you're correct now.
it is the same in italian: "Antro" is a cave, and the translation in
"antrofonia" is a mistake, "antropofonia" is the correct term. We use
antropo..... to mean something connected with humans. Eg. the noise
generated by human activities is called "rumore antropogenico" or "rumore
di origine antropica" (anthropogenic noise and noise with anthropic origin"=
2014-06-26 11:14 GMT+02:00 Bernie Krause
> Sorry, I misspelled anthropophony, again. Corrected in the text, now.
> For the past four weeks, with five more to go, I=E2=80=99ve been (and wil=
> lecturing across Europe and the UK on the subject of Soundscape Ecology a=
> have picked up a few pointers, so far, along the way.
> First and foremost, the term, anthrophony, that Stuart Gage (Emeritus,
> Michigan State Univ.) and I first published after our National Park Servi=
> study program (2001-2) was published, is not correct. We thought that the
> prefix, anthro, meant human. But, alas, it doesn=E2=80=99t. The root lite=
> means cave, in Greek. And we ain=E2=80=99t speaking about the sound of ca=
> problem was called to my attention by several French colleagues in both
> Quimper and Paris, where I was speaking, that if we wanted to express hum=
> sound, then the word needs to be anthro*po*phony. The addition of the
> =E2=80=9Cpo=E2=80=9D in the middle, is essential. (Note: the term was cor=
> in the French edition of The Great Animal Orchestra).
> Second, a new piece of gear was called to my attention that some may have
> already checked out. But for those who haven=E2=80=99t, give the new *RME=
> Babyface* a shot:
> Bernie Krause
> On Jun 26, 2014, at 10:05 AM, Eric Benjamin
> [naturerecordists] <> wrote:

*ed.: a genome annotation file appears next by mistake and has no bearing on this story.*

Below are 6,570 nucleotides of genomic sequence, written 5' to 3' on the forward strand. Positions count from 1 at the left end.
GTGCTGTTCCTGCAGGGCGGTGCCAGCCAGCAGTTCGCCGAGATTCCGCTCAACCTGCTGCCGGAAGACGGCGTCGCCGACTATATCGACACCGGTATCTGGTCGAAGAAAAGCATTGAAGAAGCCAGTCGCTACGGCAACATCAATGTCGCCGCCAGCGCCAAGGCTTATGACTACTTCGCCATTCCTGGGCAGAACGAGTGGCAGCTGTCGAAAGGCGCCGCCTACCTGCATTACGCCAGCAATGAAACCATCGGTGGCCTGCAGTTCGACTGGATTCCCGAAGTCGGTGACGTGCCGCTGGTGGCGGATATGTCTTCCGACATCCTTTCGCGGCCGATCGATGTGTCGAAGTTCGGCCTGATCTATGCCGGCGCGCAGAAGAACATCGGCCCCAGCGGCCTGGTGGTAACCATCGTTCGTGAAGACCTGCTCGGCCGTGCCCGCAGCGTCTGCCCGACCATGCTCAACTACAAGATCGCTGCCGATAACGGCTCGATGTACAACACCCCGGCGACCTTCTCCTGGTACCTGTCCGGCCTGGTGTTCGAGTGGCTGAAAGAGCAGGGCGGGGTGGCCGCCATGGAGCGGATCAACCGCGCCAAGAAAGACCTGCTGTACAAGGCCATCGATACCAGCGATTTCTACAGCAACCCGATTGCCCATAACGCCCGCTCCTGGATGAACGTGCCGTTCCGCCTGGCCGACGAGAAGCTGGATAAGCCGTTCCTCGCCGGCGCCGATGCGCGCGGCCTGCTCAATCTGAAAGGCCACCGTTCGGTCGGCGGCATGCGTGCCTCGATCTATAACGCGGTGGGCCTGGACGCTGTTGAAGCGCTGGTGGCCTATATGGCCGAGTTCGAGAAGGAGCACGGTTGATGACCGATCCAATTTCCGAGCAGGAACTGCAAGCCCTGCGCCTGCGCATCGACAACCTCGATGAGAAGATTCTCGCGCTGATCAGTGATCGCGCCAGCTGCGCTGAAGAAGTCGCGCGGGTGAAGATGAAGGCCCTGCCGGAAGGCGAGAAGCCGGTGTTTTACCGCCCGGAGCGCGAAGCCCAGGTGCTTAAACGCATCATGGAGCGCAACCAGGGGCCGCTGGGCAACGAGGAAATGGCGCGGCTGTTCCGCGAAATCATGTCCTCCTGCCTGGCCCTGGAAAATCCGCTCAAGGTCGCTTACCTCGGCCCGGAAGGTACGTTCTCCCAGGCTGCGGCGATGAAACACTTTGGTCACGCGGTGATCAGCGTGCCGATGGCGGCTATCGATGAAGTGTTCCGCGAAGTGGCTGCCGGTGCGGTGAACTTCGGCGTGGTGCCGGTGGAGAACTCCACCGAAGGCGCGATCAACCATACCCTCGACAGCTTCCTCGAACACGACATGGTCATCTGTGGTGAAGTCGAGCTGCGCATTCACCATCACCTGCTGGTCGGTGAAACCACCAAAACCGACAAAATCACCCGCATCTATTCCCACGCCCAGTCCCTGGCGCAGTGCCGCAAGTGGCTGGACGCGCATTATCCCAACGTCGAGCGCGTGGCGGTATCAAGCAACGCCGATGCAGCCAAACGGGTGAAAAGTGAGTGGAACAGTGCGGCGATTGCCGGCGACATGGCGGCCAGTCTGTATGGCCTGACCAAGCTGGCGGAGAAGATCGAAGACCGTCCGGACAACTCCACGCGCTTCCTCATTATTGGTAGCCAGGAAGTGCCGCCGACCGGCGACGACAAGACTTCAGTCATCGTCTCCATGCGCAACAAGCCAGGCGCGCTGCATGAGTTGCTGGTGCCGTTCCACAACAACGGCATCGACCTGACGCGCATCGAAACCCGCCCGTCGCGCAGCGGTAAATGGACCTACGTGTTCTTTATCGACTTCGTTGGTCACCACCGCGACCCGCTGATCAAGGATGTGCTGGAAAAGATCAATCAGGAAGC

> You may want to ask this question in the Yahoo micbuilders group. But
> meanwhile I have a couple of comments and questions.
> The question is: How many microphone/transmitter systems do you need to
> make? and how much are you prepared to pay for them?
> About 35 years ago I fabricated some microphones in support of a friend's
> field research in the Amazon jungle. For that I sealed the front of the
> microphone with 1/10 mil polycarbonate film, and the back of the micropho=
> with electronic type silicone rubber. I wouldn't say that those capsules
> were waterproof, but they did survive six months in the jungle. If I had
> to do it today, I'd check out the waterproof capsules made by Knowles;
> their WP series:
> Those capsules are typically guaranteed down to an immersion depth of 3
> meters. These capsules are typically in the range of $25 at Digikey and
> I'm a bit more concerned with the concept of using a radio link. Why
> can't you use cable?
> On Thursday, June 26, 2014 12:33 AM, " [naturerecordis=
> <> wrote:
> I'm a Ph.D. student and I need to make some long term environmental noise
> measurements. I need to deploy a noise measurement network using small
> nodes equipped with a microphone and a radio interface (for transmiting
> I don't need very accurate results, but as I will have to deploy a lot of
> measurement nodes, I need each of them to be very cheap. Electret
> microphones such as Panasonic WM-61 are enough for my purposes. My only
> concern with them is that as I need to do measurements for a year or more=
> I need the microphones to last as much as possible.
> Does anybody know (and if backed with data, better) if these microphones
> can last when placed outdoors without breaking or suffering severe
> sensitivity/frequency response deviations? How can I properly (and cheapl=
> protect them? I can correct measurements with temperature data, and maybe
> also with humidity. Any other advices are welcome!
> Please avoid expensive commercial solutions (such as Class1/Class2 outdoo=
> PS: This topic is not 100% related to this group, as it deals with
> environmental noise, and not with nature sounds, but I think people in th=
> group has for sure the experience and knowledge necessary to solve my
> problem, and the community might be interested in how to record sounds fo=
> long term with cheap microphones.
> Sorry if I bother someone.
> Wild Sanctuary
> POB 536
> Glen Ellen, CA 95442
> SKYPE: biophony
> TED Global talk (12Jun13):
Centro Interdisciplinare di Bioacustica e Ricerche Ambientali
Universit=C3=A0 degli Studi di Pavia
Via Taramelli 24, 27100 Pavia